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New York City Seal
Press Release
NYC Department of Health & Mental Hygiene
Office of Public Affairs
CONTACT: Sandra Mullin/Steven Herman
Tuesday, July 9, 2002
(212) 788-5290
(877) 640-1347


With the summer season underway, New York City Health Commissioner Thomas R. Frieden, MD, MPH today advised New Yorkers to avoid wild or stray animals that can carry rabies. Wild animals (e.g., skunks, raccoons and bats) behaving abnormally - such as attempting to interact with or attack pets, stumbling, or acting disoriented - should be reported to the local police precinct or the Center for Animal Care and Control (CACC) Animal Rescue at (718) 649-8600.

Dr. Frieden said, "While there has not been a human case of rabies in New York City in more than 50 years, New Yorkers should take precautions to ensure that children and pets avoid wild animals such as raccoons, bats and skunks - especially those that may be exhibiting abnormal behavior. Furthermore, New Yorkers should remember to license their pets and have them vaccinated against the rabies virus."

As infected pets can pass rabies along to their owners, all New Yorkers should ensure that their pet's rabies vaccinations are current. Initial vaccinations for dogs and cats are valid for one year, and re-vaccinations are valid for one or three years, depending on the type of vaccine. Additionally, New Yorkers should leash their pets to prevent them from coming into contact with wild animals.

The number and type of rabid animals in New York City fluctuates from year to year, rising when the wild animal population in the city is higher. Since January 2002, there have been 12 laboratory-confirmed cases of rabies reported in wild animals in New York City. In 2001, there were 38 animal cases of rabies, the majority of which were found in the Bronx. The vast majority of the animals infected in 2001 were raccoons, but other animals such as skunks, bats, and opossums also have tested positive for rabies. In 2001, a cat from Brooklyn tested positive for rabies.

Calendar Year2002* 2001 2000 1999 1998 1997 1996 1995 1994 1993 1992
Number of Laboratory Confirmed
Animal Rabies Cases
*Through July 1, 2002

Information About Rabies

Rabies is a viral disease that affects the central nervous system. It can be transmitted from an infected animal to other animals or humans through a bite, scratch, or saliva contact with broken skin or mucous membranes. Symptoms normally appear between three weeks and eight weeks after exposure. Early symptoms include irritability, headache, muscle aches, and fever. The disease eventually progresses to paralysis, spasms of the throat muscles, convulsions, delirium, and death.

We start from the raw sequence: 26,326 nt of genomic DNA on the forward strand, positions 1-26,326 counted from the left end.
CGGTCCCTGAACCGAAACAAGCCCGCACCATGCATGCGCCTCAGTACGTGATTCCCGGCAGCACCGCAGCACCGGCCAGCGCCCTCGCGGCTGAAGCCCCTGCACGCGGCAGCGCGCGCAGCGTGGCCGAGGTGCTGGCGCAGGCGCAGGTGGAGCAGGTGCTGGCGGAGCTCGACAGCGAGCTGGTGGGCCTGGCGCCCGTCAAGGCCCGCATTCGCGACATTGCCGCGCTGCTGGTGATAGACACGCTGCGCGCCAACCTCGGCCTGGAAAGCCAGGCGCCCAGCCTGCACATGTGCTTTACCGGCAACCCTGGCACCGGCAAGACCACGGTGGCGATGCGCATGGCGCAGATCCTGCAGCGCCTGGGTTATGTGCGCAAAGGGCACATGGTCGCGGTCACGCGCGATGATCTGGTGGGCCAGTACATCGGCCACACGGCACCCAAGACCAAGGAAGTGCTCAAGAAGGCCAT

Exposure of a person to a rabid animal does not always result in rabies. If treatment is obtained promptly following a rabies exposure, most cases of rabies will be prevented. However, untreated cases will always result in death. Treatment of a possible rabies exposure requires prompt washing of the wound area with soap and copious amounts of water, followed by the administration of rabies immune globulin and five doses of rabies vaccine administered into the arm muscles on days 0, 3, 7, 14 and 28 after exposure.

If you are bitten by a wild animal, you should contact your medical provider immediately. Also, if possible try to keep track of the animal's location to facilitate possible pick-up for rabies testing. If a domestic animal bites you, try to get the owner and animal's information so that the animal may be monitored for signs of rabies. Fortunately, only a few cases of human rabies are reported each year in the United States, and there has not been a case of human rabies in New York City in over 50 years.

To report wild animals, including raccoons, that display unusual behavior, such as approaching people during daylight hours, New Yorkers can call the CACC at (718) 649-8600. All animal bites should be reported to the Department's Veterinary Public Health Services at (212) 676-BITE (212-676-2483), or after hours, to the New York City Poison Control Center at (212) POISONS (212-764-7667).

For more information about rabies, please visit the Department of Health and Mental Hygiene's Web site at